Lastly, we're going to talk about something you might have eaten in your childhood or even maybe in your adulthood. And that is Wrigley's gum. Before it was what we know it as today. Wrigley's actually started off as a soap business, so nothing even related to something you would want to eat. William Wrigley Jr. He was in Chicago in the late 1800s. And he was a soap and baking powder sales man. That was his business like Wrigley's, like, he sold soap to people. And he came up with this idea of offering free chewing gum with his purchases. And ironically, the chewing gum became more popular than his actual product. They were like, Oh, this is actually really great gum. So when he saw that people were really interested in this gum, and that he could actually sell it and capitalize off of it. He went ahead and leaned into that. And so now we have the wonderful chewing gum like Doublemint, gum and juices, gum and all the different Wrigley's flavors that we know and love. That all started because he had the idea to put the GM in with what he was selling, which was the soap. So sometimes your pivot can be something you were thinking was going to happen. But then the pivot is completely going off of what you you wouldn't have expected it and you're just going with something that you might think, you know, this could be something that could work or it may not work. It could be a total flop. I don't know. But I'm going to just kind of pivot into this direction and see what happens. And now Wrigley's is one of the most successful chewing gum companies.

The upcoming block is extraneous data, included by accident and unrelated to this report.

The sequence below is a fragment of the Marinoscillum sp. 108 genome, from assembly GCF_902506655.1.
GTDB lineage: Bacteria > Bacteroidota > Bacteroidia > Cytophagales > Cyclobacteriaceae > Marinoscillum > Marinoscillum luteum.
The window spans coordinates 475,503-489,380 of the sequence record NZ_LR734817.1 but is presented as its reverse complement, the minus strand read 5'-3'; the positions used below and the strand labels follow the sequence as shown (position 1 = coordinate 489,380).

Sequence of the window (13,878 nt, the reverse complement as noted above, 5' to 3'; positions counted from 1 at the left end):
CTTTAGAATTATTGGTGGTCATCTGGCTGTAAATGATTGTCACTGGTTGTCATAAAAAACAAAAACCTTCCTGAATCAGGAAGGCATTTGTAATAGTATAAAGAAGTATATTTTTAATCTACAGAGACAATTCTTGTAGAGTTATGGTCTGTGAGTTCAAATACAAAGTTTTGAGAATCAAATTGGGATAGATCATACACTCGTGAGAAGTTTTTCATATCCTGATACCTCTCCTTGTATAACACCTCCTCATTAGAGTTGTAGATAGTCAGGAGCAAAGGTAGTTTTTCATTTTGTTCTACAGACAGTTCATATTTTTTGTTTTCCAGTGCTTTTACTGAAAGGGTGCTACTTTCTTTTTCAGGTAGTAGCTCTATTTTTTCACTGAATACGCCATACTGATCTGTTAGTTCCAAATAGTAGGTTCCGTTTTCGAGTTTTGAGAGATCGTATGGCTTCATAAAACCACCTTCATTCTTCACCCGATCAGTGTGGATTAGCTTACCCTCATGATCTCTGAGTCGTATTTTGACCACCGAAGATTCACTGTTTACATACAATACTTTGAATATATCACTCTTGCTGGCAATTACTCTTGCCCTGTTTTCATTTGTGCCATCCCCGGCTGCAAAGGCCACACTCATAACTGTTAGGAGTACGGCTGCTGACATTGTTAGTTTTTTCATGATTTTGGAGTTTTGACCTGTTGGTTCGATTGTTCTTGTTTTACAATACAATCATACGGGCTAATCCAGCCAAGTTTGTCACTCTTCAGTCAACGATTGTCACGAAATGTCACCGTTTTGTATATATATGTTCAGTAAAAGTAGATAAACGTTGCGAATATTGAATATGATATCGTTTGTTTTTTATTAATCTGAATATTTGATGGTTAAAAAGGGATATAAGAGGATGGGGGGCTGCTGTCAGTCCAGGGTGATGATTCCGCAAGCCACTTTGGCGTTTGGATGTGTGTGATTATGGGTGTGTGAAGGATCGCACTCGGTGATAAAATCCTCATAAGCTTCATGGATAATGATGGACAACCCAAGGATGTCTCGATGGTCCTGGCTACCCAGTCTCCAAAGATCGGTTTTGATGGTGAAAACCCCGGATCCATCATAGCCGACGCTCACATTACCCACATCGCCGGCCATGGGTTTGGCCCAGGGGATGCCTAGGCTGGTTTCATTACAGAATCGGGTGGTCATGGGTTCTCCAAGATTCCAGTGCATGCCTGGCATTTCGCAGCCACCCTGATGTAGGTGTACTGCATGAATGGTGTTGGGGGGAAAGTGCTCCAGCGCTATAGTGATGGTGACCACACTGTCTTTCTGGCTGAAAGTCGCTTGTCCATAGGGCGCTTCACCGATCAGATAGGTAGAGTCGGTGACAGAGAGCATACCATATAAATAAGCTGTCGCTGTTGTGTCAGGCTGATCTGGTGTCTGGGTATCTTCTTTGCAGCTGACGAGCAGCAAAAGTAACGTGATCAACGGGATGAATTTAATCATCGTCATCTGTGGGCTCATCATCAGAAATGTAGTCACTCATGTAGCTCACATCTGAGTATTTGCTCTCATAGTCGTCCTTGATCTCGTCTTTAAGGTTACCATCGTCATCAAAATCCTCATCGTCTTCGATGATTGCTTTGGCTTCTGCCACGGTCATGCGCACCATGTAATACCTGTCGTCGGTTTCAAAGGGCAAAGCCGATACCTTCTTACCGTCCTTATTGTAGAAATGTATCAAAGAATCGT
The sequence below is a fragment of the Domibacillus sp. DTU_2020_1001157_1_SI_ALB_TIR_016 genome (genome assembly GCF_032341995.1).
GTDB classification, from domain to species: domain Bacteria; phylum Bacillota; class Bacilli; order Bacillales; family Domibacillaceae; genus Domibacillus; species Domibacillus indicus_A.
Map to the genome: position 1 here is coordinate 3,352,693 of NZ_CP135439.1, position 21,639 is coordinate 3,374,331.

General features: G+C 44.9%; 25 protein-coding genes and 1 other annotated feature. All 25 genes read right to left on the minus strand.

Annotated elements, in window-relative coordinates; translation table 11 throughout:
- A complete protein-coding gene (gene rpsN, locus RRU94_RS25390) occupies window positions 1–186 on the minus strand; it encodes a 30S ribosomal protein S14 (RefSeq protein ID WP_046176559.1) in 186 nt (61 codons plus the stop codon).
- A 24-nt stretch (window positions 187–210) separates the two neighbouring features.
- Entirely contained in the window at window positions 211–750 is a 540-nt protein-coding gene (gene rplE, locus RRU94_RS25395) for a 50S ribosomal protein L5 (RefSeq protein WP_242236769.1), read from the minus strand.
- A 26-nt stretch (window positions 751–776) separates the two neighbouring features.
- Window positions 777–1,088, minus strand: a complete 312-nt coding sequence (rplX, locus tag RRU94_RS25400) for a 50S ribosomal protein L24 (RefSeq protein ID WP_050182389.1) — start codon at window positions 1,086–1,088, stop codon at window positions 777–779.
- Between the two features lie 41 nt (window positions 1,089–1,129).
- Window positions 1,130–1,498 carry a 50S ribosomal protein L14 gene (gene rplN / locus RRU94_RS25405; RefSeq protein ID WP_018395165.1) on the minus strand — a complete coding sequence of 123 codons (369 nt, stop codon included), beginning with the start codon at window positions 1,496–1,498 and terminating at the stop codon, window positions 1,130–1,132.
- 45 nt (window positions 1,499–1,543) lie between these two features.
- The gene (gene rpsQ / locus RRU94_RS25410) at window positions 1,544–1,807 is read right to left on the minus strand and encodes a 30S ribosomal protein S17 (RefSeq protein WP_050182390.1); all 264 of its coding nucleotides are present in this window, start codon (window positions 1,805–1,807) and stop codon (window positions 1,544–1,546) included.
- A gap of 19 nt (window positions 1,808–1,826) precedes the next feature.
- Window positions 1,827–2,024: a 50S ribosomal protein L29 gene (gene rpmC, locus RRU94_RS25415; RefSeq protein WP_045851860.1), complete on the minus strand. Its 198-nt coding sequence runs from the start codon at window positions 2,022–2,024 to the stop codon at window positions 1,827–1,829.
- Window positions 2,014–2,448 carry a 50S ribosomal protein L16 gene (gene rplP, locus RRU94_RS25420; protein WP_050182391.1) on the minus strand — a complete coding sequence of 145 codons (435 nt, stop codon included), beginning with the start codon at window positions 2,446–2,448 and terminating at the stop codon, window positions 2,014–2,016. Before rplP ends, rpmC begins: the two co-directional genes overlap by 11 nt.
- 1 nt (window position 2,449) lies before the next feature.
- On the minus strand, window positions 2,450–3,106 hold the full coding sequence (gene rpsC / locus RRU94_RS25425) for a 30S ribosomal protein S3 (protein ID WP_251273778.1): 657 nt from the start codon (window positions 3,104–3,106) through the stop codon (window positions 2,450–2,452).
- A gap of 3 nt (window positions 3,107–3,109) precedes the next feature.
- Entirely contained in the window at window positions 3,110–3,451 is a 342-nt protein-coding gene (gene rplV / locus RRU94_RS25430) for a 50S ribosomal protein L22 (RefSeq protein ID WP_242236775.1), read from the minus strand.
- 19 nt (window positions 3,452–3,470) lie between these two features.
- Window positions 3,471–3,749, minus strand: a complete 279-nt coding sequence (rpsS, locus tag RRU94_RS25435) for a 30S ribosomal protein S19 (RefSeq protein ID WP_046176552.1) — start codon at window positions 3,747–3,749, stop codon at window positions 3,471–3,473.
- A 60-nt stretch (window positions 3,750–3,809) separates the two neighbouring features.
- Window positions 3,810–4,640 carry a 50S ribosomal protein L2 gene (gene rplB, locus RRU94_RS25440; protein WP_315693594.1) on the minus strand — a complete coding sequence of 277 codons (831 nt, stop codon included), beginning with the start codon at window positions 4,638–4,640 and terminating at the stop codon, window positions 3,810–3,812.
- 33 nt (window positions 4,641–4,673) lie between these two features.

All right, so hopefully you learned a little bit of history lessons in this and also some business lessons of how we might as sellers need to pay Have it and do things differently. If something in our business isn't working, whether that's in our marketing or the type of products we're selling, it's just not making the earnings that we're used to or it's just not selling at all. And we haven't seen any growth in our business in a while. Sometimes making pivots can make all the difference. Alright, so hopefully you enjoyed this episode. I'll be talking again with you next week. Thanks for listening to the creative teacher podcast. If you enjoyed listening to today's episode, feel free to subscribe and leave a review. I'd love to hear your feedback. You can also follow me on Instagram at the southern teach dot designs. Have an amazing day